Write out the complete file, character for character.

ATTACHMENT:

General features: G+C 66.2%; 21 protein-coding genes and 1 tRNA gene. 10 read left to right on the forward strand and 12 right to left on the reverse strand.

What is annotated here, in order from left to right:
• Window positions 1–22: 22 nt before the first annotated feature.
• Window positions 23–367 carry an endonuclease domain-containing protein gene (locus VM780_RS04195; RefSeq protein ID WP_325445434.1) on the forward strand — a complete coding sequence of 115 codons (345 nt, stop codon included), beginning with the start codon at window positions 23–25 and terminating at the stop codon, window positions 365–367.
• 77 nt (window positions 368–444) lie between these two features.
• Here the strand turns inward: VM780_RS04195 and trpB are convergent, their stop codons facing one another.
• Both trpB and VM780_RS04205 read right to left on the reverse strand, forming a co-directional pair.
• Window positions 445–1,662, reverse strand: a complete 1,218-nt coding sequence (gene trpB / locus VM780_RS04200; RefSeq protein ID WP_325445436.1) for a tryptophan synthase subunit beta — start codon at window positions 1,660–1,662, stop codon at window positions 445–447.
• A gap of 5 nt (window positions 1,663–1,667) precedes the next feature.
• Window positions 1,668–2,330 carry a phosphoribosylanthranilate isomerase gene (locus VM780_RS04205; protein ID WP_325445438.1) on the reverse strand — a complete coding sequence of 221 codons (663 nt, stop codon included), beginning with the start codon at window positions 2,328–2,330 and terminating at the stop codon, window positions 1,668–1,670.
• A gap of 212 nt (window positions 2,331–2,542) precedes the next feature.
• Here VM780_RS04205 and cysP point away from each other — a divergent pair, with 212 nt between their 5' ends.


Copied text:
General features: G+C 66.2%; 21 protein-coding genes and 1 tRNA gene. 10 read left to right on the forward strand and 12 right to left on the reverse strand.

What is annotated here, in order from left to right:
• Window positions 1–22: 22 nt before the first annotated feature.
• Window positions 23–367 carry an endonuclease domain-containing protein gene (locus VM780_RS04195; RefSeq protein ID WP_325445434.1) on the forward strand — a complete coding sequence of 115 codons (345 nt, stop codon included), beginning with the start codon at window positions 23–25 and terminating at the stop codon, window positions 365–367.
• 77 nt (window positions 368–444) lie between these two features.
• Here the strand turns inward: VM780_RS04195 and trpB are convergent, their stop codons facing one another.
• Both trpB and VM780_RS04205 read right to left on the reverse strand, forming a co-directional pair.
• Window positions 445–1,662, reverse strand: a complete 1,218-nt coding sequence (gene trpB / locus VM780_RS04200; RefSeq protein ID WP_325445436.1) for a tryptophan synthase subunit beta — start codon at window positions 1,660–1,662, stop codon at window positions 445–447.
• A gap of 5 nt (window positions 1,663–1,667) precedes the next feature.
• Window positions 1,668–2,330 carry a phosphoribosylanthranilate isomerase gene (locus VM780_RS04205; protein ID WP_325445438.1) on the reverse strand — a complete coding sequence of 221 codons (663 nt, stop codon included), beginning with the start codon at window positions 2,328–2,330 and terminating at the stop codon, window positions 1,668–1,670.
• A gap of 212 nt (window positions 2,331–2,542) precedes the next feature.
• Here VM780_RS04205 and cysP point away from each other — a divergent pair, with 212 nt between their 5' ends.